"What's this all about?"

For Christmas of 2020 I received a 'Fitbit', a fitness tracker, and I created a section [here] at my website sharing some of my experiences. That wasn't the start of any "fitness journey", far from it, just a part of it. Throughout my life I've enjoyed maintaining (and trying to improve) my health and fitness.

My efforts to maintain the Fitbit section were short-lived, yet I still use the device most days every now and then, so when it came time to do something with that neglected section I had the idea of creating this new section to encompass not only "fitness", but other things too, under the heading 'Wellbeing', because that seems to be what maintaining my fitness it about... maintaining my wellbeing.

I'm sure my experiences could be helpful and encouraging to others, although I suspect it might be a challenge for me to not sound like I'm preaching (I'm no fitness expert, this is just stuff I've figured out on my journey - what works for me might not work for you), I also find that looking over my own achievements is a reminder to myself of where I've been, and that with some persistent effort, I (and you), can always achieve more.

So far: Allergies | Winter Wellbeing | 'Stoptober' | Camping | Morning Routines | Breaking-it-down | Running


Feel welcome to send me any suggestions, insights and experiences.


Things I intend to cover...


Allergies (Hayfever)...

[April 2022] Many of us suffer with hayfever. Mine developed in my childhood/early teens. I have learned a lot about it since then. Here is my advice:

Recognise the early symptoms; itchy/dry eyes is what I experience first. I respond by drinking a glass of water. Recognise those early symptoms, and respond in this way.

This might sound overly simplistic but doing so this not only hydrates but it calms the nervous system - drinking water in such a situation is very powerful in this regard.

Staying calm is of importance because an allergic reaction is a response by the body to something (or things) that are stressing it out. In the worst cases I have experienced my symptoms escalate and develop over days and weeks and have lead to breathing difficulties (I developed asthma in my childhood too). In the case of hayfever it is the presence of pollen that triggers all of this but we might ask ourselves, "Why does pollen affect me and not others?"

I have come to learn that hayfever is symptomatic of what might be defined as having "a sensitive disposition." What I mean by this is that there are possibly other things that affect the hayfever sufferer, or are having an effect prior to the arrival of the pollen season. This could be toxins in food or environment and/or other stresses of a psychological nature. These, however mild, will be having a cumulative effect; pollen is like the last straw (no pun intended!)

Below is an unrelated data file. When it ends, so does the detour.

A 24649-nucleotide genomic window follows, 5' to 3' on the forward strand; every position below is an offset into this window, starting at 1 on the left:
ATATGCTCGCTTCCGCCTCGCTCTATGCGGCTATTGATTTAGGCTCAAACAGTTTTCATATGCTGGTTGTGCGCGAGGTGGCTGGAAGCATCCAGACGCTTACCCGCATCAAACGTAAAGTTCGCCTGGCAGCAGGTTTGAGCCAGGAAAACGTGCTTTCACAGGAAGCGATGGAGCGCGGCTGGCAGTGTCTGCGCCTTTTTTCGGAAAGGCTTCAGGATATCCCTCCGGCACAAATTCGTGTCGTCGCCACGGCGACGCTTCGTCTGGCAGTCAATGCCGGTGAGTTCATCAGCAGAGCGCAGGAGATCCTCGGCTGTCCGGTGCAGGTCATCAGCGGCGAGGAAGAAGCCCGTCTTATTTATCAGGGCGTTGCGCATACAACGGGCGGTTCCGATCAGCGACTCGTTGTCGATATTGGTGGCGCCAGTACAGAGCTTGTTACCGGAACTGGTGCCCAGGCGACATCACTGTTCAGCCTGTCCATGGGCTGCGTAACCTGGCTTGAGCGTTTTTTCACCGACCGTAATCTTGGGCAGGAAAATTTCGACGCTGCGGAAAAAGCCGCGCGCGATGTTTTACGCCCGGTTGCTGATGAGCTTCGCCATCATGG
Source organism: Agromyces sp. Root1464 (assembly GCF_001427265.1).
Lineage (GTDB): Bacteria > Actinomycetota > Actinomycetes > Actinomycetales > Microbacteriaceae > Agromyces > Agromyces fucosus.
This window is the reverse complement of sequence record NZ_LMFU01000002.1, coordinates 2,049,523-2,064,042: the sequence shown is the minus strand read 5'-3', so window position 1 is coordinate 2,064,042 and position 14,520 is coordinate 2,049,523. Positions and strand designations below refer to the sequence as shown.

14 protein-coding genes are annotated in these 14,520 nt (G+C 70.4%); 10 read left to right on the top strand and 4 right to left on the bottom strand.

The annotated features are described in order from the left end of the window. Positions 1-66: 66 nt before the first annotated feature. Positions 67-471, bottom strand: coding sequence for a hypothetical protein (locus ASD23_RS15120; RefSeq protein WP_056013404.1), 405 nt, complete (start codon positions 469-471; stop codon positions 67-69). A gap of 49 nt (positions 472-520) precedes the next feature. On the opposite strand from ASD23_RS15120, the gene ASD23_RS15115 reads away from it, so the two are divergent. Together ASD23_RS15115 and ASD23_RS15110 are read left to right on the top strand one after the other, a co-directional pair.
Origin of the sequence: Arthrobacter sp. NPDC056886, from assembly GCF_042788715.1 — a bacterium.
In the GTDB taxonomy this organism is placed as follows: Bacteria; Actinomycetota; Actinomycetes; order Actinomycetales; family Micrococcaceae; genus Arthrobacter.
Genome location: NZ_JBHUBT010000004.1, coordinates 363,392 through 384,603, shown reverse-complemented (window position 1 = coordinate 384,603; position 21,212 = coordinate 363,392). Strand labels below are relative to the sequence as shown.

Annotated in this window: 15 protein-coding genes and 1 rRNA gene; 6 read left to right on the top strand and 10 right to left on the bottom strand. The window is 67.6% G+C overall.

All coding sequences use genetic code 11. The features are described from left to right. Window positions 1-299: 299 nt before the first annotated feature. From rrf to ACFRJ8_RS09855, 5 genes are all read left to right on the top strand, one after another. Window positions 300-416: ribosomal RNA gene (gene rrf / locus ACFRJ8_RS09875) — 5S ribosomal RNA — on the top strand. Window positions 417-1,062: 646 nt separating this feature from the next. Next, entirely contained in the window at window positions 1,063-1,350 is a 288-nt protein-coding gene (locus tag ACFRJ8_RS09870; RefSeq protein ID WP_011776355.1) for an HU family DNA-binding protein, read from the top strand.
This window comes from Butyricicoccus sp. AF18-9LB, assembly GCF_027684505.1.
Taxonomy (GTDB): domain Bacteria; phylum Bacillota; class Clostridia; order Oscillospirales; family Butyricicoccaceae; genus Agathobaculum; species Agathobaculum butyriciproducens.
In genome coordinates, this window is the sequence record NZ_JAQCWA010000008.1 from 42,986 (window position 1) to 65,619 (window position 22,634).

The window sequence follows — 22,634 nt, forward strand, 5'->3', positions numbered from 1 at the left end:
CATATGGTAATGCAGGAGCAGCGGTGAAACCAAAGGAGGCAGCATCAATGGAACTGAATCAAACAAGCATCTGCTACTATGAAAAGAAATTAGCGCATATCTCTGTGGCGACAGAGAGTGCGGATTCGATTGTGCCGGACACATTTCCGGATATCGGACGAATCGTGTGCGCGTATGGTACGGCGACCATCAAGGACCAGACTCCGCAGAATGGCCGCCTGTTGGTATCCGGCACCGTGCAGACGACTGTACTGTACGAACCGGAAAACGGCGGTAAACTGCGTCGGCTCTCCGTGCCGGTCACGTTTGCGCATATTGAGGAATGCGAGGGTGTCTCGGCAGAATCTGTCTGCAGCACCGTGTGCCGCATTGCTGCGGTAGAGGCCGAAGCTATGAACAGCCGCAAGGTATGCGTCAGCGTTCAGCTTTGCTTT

Reduce the toxins and stresses in your life. This comes back full circle to the point about staying calm. Avoid coffee and other stimulants and keep your environment clean. Drink plenty of water and avoid processed food. Are there things in your home life that are causing you stress? - that my hayfever developed during my school years could be a key factor (stress is stress, regardless of its form).

Avoid pollen? I began this piece with the immediate response to the symptoms (to drink water), but the ultimate advice is to avoid (or rather minimise) those other, underlying stresses, and this begins way before the pollen season. Avoiding pollen is not a solution (nor is it likely practical, except once symptoms have developed or are escalating - although this should not be done in a fearful manner, but again, calmly). One should, I believe, acclimatise oneself to the seasons; spend plenty of time outdoors all year round (ideally each and every day), indeed low Vitamin D levels following a winter indoors could be a contributing factor [See below]. Don't stay in doors throughout the winter and then suddenly spring Spring on yourself in its entirety; enjoy the developing season as it develops.


Winter Wellbeing...

Vitamin D[December 2021] I noticed as it was nearing the end of a winter a few years ago that my mood was somewhat down. I pondered this and realising there was nothing specifically bothering me at the time I considered I was suffering from "the winter blues".

This is a real experience for many, if not all people who live in an area that experiences dull and grey winter months. A/the reason for this is a lack of Vitamin D.

Our bodies produce this vital vitamin from being exposed to sunlight; I like to think of how Superman heals himself in the sun. Ideally our exposure to sunlight through the summer months is enough to tide us over through the darker ones, but it has been shown that this is not always the case (see right).

I therefore try and spend some time outside each and every day, ideally a minimum of an hour. I now consciously acknowledge when I miss a day outside (such as due to poor weather) and now use a Vitamin D supplement following those days. (You can read more about my Vitamin regime here.)